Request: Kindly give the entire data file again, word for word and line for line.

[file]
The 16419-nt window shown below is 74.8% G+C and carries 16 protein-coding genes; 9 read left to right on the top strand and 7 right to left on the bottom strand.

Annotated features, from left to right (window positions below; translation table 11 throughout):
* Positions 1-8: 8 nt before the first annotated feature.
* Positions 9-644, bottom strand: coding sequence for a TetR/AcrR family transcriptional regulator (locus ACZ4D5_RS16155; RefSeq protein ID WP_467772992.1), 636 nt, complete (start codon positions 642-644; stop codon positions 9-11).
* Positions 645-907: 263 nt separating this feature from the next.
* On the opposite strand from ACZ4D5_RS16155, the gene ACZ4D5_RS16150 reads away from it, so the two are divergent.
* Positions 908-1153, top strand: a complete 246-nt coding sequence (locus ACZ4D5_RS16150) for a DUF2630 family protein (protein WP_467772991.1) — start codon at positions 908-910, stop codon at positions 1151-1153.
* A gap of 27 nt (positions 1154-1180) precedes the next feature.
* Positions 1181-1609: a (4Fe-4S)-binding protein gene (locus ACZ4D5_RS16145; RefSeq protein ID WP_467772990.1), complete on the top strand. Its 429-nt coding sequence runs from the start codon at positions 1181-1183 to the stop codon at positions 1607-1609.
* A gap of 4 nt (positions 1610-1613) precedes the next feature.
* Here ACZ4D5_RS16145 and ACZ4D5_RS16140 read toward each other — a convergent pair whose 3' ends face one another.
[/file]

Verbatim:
The 16419-nt window shown below is 74.8% G+C and carries 16 protein-coding genes; 9 read left to right on the top strand and 7 right to left on the bottom strand.

Annotated features, from left to right (window positions below; translation table 11 throughout):
* Positions 1-8: 8 nt before the first annotated feature.
* Positions 9-644, bottom strand: coding sequence for a TetR/AcrR family transcriptional regulator (locus ACZ4D5_RS16155; RefSeq protein ID WP_467772992.1), 636 nt, complete (start codon positions 642-644; stop codon positions 9-11).
* Positions 645-907: 263 nt separating this feature from the next.
* On the opposite strand from ACZ4D5_RS16155, the gene ACZ4D5_RS16150 reads away from it, so the two are divergent.
* Positions 908-1153, top strand: a complete 246-nt coding sequence (locus ACZ4D5_RS16150) for a DUF2630 family protein (protein WP_467772991.1) — start codon at positions 908-910, stop codon at positions 1151-1153.
* A gap of 27 nt (positions 1154-1180) precedes the next feature.
* Positions 1181-1609: a (4Fe-4S)-binding protein gene (locus ACZ4D5_RS16145; RefSeq protein ID WP_467772990.1), complete on the top strand. Its 429-nt coding sequence runs from the start codon at positions 1181-1183 to the stop codon at positions 1607-1609.
* A gap of 4 nt (positions 1610-1613) precedes the next feature.
* Here ACZ4D5_RS16145 and ACZ4D5_RS16140 read toward each other — a convergent pair whose 3' ends face one another.